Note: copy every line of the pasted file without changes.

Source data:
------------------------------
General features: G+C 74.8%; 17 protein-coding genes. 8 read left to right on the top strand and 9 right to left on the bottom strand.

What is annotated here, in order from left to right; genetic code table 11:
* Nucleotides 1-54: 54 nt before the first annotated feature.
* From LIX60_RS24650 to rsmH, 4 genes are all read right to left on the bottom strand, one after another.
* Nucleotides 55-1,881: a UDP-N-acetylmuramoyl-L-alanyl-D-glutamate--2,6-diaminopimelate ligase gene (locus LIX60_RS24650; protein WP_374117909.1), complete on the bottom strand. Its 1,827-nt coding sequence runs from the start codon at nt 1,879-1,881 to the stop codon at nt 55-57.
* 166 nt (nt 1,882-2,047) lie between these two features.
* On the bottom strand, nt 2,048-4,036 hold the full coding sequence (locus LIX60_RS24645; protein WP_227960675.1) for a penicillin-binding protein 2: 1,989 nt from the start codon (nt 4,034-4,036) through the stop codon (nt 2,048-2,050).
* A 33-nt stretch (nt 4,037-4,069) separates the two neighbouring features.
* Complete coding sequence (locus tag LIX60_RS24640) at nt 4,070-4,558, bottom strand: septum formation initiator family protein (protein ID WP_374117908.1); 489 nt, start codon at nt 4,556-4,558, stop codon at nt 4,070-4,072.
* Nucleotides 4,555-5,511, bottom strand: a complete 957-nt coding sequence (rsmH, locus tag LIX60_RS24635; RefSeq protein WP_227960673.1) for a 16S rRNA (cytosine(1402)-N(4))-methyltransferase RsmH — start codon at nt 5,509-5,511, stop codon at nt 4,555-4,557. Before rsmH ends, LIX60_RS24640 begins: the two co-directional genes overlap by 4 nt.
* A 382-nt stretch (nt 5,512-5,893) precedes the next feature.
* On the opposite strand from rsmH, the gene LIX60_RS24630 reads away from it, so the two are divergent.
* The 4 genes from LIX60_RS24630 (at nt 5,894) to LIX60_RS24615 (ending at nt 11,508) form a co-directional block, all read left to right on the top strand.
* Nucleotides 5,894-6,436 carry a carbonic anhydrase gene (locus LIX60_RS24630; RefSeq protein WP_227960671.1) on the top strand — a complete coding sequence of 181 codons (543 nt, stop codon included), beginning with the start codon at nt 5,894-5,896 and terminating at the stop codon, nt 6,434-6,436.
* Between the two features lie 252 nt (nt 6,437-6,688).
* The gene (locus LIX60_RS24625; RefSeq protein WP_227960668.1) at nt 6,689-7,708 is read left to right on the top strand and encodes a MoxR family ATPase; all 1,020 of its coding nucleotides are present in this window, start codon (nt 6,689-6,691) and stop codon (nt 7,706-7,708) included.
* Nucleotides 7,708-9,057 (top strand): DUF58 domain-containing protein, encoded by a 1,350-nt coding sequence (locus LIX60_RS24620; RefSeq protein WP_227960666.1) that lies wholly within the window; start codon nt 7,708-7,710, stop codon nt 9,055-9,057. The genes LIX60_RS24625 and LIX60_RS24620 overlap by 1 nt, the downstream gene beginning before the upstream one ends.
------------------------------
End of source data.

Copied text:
General features: G+C 74.8%; 17 protein-coding genes. 8 read left to right on the top strand and 9 right to left on the bottom strand.

What is annotated here, in order from left to right; genetic code table 11:
* Nucleotides 1-54: 54 nt before the first annotated feature.
* From LIX60_RS24650 to rsmH, 4 genes are all read right to left on the bottom strand, one after another.
* Nucleotides 55-1,881: a UDP-N-acetylmuramoyl-L-alanyl-D-glutamate--2,6-diaminopimelate ligase gene (locus LIX60_RS24650; protein WP_374117909.1), complete on the bottom strand. Its 1,827-nt coding sequence runs from the start codon at nt 1,879-1,881 to the stop codon at nt 55-57.
* 166 nt (nt 1,882-2,047) lie between these two features.
* On the bottom strand, nt 2,048-4,036 hold the full coding sequence (locus LIX60_RS24645; protein WP_227960675.1) for a penicillin-binding protein 2: 1,989 nt from the start codon (nt 4,034-4,036) through the stop codon (nt 2,048-2,050).
* A 33-nt stretch (nt 4,037-4,069) separates the two neighbouring features.
* Complete coding sequence (locus tag LIX60_RS24640) at nt 4,070-4,558, bottom strand: septum formation initiator family protein (protein ID WP_374117908.1); 489 nt, start codon at nt 4,556-4,558, stop codon at nt 4,070-4,072.
* Nucleotides 4,555-5,511, bottom strand: a complete 957-nt coding sequence (rsmH, locus tag LIX60_RS24635; RefSeq protein WP_227960673.1) for a 16S rRNA (cytosine(1402)-N(4))-methyltransferase RsmH — start codon at nt 5,509-5,511, stop codon at nt 4,555-4,557. Before rsmH ends, LIX60_RS24640 begins: the two co-directional genes overlap by 4 nt.
* A 382-nt stretch (nt 5,512-5,893) precedes the next feature.
* On the opposite strand from rsmH, the gene LIX60_RS24630 reads away from it, so the two are divergent.
* The 4 genes from LIX60_RS24630 (at nt 5,894) to LIX60_RS24615 (ending at nt 11,508) form a co-directional block, all read left to right on the top strand.
* Nucleotides 5,894-6,436 carry a carbonic anhydrase gene (locus LIX60_RS24630; RefSeq protein WP_227960671.1) on the top strand — a complete coding sequence of 181 codons (543 nt, stop codon included), beginning with the start codon at nt 5,894-5,896 and terminating at the stop codon, nt 6,434-6,436.
* Between the two features lie 252 nt (nt 6,437-6,688).
* The gene (locus LIX60_RS24625; RefSeq protein WP_227960668.1) at nt 6,689-7,708 is read left to right on the top strand and encodes a MoxR family ATPase; all 1,020 of its coding nucleotides are present in this window, start codon (nt 6,689-6,691) and stop codon (nt 7,706-7,708) included.
* Nucleotides 7,708-9,057 (top strand): DUF58 domain-containing protein, encoded by a 1,350-nt coding sequence (locus LIX60_RS24620; RefSeq protein WP_227960666.1) that lies wholly within the window; start codon nt 7,708-7,710, stop codon nt 9,055-9,057. The genes LIX60_RS24625 and LIX60_RS24620 overlap by 1 nt, the downstream gene beginning before the upstream one ends.